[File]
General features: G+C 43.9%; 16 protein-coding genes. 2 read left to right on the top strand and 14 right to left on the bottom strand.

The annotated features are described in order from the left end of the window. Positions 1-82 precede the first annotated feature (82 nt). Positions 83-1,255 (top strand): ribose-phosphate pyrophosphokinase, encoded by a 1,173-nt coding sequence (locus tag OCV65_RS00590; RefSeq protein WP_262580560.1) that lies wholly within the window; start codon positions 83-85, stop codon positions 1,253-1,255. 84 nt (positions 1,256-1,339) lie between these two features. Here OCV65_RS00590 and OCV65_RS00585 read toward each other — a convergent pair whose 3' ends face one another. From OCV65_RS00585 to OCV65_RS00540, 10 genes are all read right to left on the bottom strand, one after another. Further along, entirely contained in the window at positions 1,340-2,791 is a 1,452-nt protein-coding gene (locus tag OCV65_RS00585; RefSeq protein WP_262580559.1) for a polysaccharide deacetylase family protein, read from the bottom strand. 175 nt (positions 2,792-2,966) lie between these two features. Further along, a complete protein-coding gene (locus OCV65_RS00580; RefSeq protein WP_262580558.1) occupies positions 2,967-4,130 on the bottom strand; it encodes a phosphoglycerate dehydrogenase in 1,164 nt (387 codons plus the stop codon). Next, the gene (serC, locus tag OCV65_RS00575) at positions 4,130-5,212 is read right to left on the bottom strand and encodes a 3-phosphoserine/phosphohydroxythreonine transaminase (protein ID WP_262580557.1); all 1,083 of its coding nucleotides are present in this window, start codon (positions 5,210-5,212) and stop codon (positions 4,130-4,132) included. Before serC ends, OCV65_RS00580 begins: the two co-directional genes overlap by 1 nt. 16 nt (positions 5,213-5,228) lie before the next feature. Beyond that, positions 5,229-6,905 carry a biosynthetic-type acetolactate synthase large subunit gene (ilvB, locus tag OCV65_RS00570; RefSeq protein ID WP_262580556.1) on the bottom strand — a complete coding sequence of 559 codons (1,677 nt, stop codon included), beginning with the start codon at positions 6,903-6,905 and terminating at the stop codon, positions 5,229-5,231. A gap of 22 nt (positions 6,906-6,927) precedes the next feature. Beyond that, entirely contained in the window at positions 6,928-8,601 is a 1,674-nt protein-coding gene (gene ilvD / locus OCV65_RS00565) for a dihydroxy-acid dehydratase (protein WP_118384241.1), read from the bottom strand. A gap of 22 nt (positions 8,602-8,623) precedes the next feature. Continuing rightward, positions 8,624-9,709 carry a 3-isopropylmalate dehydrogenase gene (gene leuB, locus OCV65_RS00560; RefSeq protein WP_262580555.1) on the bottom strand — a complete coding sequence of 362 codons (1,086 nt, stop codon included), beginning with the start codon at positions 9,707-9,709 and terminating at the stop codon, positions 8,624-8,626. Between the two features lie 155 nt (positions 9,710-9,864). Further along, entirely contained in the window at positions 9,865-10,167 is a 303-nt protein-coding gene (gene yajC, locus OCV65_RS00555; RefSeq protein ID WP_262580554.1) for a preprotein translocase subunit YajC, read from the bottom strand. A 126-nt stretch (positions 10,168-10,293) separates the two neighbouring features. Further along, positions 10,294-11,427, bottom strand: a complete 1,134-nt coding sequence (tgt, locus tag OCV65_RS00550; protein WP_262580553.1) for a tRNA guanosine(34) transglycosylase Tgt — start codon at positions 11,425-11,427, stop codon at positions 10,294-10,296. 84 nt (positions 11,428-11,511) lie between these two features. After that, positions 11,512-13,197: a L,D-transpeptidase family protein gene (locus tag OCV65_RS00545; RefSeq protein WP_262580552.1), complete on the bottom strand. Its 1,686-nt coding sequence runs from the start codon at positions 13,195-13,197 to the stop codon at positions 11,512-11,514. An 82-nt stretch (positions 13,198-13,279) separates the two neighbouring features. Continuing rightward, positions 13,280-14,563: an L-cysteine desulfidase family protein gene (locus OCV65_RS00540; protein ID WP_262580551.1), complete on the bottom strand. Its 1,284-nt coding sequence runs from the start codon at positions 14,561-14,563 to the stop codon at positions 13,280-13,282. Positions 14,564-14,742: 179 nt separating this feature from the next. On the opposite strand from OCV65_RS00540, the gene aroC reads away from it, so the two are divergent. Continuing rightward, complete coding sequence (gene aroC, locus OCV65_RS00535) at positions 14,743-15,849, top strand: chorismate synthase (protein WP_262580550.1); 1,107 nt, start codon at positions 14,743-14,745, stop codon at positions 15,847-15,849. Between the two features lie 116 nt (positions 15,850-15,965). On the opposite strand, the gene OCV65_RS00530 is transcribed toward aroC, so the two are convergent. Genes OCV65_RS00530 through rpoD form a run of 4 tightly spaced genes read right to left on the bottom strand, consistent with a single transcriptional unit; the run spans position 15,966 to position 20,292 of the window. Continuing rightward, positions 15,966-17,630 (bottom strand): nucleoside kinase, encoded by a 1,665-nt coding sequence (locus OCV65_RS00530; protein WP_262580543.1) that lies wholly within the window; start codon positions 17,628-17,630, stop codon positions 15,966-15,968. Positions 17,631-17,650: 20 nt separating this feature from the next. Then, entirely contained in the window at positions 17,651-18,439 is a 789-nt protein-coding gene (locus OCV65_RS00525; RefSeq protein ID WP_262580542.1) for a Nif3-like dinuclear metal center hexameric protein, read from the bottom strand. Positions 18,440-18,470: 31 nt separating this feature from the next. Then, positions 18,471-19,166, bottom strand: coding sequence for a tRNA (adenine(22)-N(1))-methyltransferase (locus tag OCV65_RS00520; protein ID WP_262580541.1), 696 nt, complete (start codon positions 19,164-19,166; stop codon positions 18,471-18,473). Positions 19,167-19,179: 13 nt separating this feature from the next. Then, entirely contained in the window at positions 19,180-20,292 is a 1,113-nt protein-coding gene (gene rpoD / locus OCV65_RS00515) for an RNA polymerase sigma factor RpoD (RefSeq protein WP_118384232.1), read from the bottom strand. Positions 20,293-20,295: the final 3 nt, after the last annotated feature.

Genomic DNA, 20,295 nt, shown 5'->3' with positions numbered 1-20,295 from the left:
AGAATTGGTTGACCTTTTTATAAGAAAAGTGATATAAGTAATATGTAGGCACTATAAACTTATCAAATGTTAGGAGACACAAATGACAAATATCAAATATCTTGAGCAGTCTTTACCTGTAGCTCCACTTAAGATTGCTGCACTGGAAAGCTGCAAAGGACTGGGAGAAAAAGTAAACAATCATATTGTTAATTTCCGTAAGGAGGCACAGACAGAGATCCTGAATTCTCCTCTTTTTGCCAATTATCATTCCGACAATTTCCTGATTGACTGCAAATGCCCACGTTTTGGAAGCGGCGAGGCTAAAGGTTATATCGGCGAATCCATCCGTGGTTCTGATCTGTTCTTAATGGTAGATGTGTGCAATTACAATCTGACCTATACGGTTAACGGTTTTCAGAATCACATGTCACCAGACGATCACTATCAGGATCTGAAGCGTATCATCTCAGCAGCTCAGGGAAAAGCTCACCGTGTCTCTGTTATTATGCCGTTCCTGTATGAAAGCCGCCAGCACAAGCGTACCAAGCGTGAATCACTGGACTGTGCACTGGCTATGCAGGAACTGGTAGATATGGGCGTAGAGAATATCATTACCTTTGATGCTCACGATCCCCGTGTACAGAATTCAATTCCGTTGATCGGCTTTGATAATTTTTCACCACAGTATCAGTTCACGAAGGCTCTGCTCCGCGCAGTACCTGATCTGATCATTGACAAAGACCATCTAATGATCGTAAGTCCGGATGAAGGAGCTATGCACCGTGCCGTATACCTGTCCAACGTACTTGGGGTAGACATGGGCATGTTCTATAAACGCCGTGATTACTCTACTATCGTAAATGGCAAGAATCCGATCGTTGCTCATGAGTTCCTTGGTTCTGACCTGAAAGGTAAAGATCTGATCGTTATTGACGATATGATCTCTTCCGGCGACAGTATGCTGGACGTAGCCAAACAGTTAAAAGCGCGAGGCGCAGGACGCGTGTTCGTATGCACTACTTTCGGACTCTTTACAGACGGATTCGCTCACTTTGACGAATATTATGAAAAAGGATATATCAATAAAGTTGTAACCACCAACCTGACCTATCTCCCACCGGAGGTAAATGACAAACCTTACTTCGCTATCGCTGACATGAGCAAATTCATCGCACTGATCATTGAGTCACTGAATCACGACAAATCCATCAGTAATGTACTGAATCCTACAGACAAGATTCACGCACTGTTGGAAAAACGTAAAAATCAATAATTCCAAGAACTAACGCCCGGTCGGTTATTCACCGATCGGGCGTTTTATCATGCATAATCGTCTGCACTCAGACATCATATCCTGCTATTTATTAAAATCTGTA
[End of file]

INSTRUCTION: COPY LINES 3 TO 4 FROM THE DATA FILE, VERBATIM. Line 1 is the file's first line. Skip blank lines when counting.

Genomic DNA, 20,295 nt, shown 5'->3' with positions numbered 1-20,295 from the left:
AGAATTGGTTGACCTTTTTATAAGAAAAGTGATATAAGTAATATGTAGGCACTATAAACTTATCAAATGTTAGGAGACACAAATGACAAATATCAAATATCTTGAGCAGTCTTTACCTGTAGCTCCACTTAAGATTGCTGCACTGGAAAGCTGCAAAGGACTGGGAGAAAAAGTAAACAATCATATTGTTAATTTCCGTAAGGAGGCACAGACAGAGATCCTGAATTCTCCTCTTTTTGCCAATTATCATTCCGACAATTTCCTGATTGACTGCAAATGCCCACGTTTTGGAAGCGGCGAGGCTAAAGGTTATATCGGCGAATCCATCCGTGGTTCTGATCTGTTCTTAATGGTAGATGTGTGCAATTACAATCTGACCTATACGGTTAACGGTTTTCAGAATCACATGTCACCAGACGATCACTATCAGGATCTGAAGCGTATCATCTCAGCAGCTCAGGGAAAAGCTCACCGTGTCTCTGTTATTATGCCGTTCCTGTATGAAAGCCGCCAGCACAAGCGTACCAAGCGTGAATCACTGGACTGTGCACTGGCTATGCAGGAACTGGTAGATATGGGCGTAGAGAATATCATTACCTTTGATGCTCACGATCCCCGTGTACAGAATTCAATTCCGTTGATCGGCTTTGATAATTTTTCACCACAGTATCAGTTCACGAAGGCTCTGCTCCGCGCAGTACCTGATCTGATCATTGACAAAGACCATCTAATGATCGTAAGTCCGGATGAAGGAGCTATGCACCGTGCCGTATACCTGTCCAACGTACTTGGGGTAGACATGGGCATGTTCTATAAACGCCGTGATTACTCTACTATCGTAAATGGCAAGAATCCGATCGTTGCTCATGAGTTCCTTGGTTCTGACCTGAAAGGTAAAGATCTGATCGTTATTGACGATATGATCTCTTCCGGCGACAGTATGCTGGACGTAGCCAAACAGTTAAAAGCGCGAGGCGCAGGACGCGTGTTCGTATGCACTACTTTCGGACTCTTTACAGACGGATTCGCTCACTTTGACGAATATTATGAAAAAGGATATATCAATAAAGTTGTAACCACCAACCTGACCTATCTCCCACCGGAGGTAAATGACAAACCTTACTTCGCTATCGCTGACATGAGCAAATTCATCGCACTGATCATTGAGTCACTGAATCACGACAAATCCATCAGTAATGTACTGAATCCTACAGACAAGATTCACGCACTGTTGGAAAAACGTAAAAATCAATAATTCCAAGAACTAACGCCCGGTCGGTTATTCACCGATCGGGCGTTTTATCATGCATAATCGTCTGCACTCAGACATCATATCCTGCTATTTATTAAAATCTGTA